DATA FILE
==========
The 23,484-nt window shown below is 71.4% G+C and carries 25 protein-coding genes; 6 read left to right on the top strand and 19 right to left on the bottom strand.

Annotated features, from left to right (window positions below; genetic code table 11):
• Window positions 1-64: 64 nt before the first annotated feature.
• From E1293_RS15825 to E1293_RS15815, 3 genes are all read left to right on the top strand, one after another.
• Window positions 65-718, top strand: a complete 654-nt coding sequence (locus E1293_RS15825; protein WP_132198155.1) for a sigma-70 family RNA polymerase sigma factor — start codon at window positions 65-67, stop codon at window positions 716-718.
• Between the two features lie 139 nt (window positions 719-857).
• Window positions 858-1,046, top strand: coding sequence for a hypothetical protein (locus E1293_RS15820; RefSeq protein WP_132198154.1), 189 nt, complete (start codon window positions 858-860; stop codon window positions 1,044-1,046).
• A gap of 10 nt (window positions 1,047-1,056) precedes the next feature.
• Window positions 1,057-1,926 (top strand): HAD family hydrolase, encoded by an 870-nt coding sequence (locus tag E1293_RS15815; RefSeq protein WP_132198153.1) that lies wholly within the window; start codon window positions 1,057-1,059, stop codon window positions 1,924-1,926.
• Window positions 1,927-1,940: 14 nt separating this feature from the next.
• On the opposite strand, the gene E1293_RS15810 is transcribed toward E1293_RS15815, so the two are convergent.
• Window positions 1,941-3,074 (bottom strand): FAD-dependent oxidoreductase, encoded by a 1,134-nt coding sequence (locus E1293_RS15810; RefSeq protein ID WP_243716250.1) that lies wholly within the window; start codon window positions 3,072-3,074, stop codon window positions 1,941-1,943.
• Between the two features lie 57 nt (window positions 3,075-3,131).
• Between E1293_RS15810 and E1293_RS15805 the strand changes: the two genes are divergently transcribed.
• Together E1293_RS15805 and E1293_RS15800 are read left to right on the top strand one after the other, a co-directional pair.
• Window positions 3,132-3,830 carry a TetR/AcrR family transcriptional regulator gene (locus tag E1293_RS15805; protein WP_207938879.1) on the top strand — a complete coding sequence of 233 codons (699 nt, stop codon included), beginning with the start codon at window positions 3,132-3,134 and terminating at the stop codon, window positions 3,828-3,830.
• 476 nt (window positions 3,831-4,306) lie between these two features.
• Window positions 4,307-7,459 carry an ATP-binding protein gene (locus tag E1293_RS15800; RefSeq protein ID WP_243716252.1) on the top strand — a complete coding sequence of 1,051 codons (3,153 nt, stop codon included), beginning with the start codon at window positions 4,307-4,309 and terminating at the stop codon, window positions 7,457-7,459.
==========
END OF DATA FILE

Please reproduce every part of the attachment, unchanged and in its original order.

The 23,484-nt window shown below is 71.4% G+C and carries 25 protein-coding genes; 6 read left to right on the top strand and 19 right to left on the bottom strand.

Annotated features, from left to right (window positions below; genetic code table 11):
• Window positions 1-64: 64 nt before the first annotated feature.
• From E1293_RS15825 to E1293_RS15815, 3 genes are all read left to right on the top strand, one after another.
• Window positions 65-718, top strand: a complete 654-nt coding sequence (locus E1293_RS15825; protein WP_132198155.1) for a sigma-70 family RNA polymerase sigma factor — start codon at window positions 65-67, stop codon at window positions 716-718.
• Between the two features lie 139 nt (window positions 719-857).
• Window positions 858-1,046, top strand: coding sequence for a hypothetical protein (locus E1293_RS15820; RefSeq protein WP_132198154.1), 189 nt, complete (start codon window positions 858-860; stop codon window positions 1,044-1,046).
• A gap of 10 nt (window positions 1,047-1,056) precedes the next feature.
• Window positions 1,057-1,926 (top strand): HAD family hydrolase, encoded by an 870-nt coding sequence (locus tag E1293_RS15815; RefSeq protein WP_132198153.1) that lies wholly within the window; start codon window positions 1,057-1,059, stop codon window positions 1,924-1,926.
• Window positions 1,927-1,940: 14 nt separating this feature from the next.
• On the opposite strand, the gene E1293_RS15810 is transcribed toward E1293_RS15815, so the two are convergent.
• Window positions 1,941-3,074 (bottom strand): FAD-dependent oxidoreductase, encoded by a 1,134-nt coding sequence (locus E1293_RS15810; RefSeq protein ID WP_243716250.1) that lies wholly within the window; start codon window positions 3,072-3,074, stop codon window positions 1,941-1,943.
• Between the two features lie 57 nt (window positions 3,075-3,131).
• Between E1293_RS15810 and E1293_RS15805 the strand changes: the two genes are divergently transcribed.
• Together E1293_RS15805 and E1293_RS15800 are read left to right on the top strand one after the other, a co-directional pair.
• Window positions 3,132-3,830 carry a TetR/AcrR family transcriptional regulator gene (locus tag E1293_RS15805; protein WP_207938879.1) on the top strand — a complete coding sequence of 233 codons (699 nt, stop codon included), beginning with the start codon at window positions 3,132-3,134 and terminating at the stop codon, window positions 3,828-3,830.
• 476 nt (window positions 3,831-4,306) lie between these two features.
• Window positions 4,307-7,459 carry an ATP-binding protein gene (locus tag E1293_RS15800; RefSeq protein ID WP_243716252.1) on the top strand — a complete coding sequence of 1,051 codons (3,153 nt, stop codon included), beginning with the start codon at window positions 4,307-4,309 and terminating at the stop codon, window positions 7,457-7,459.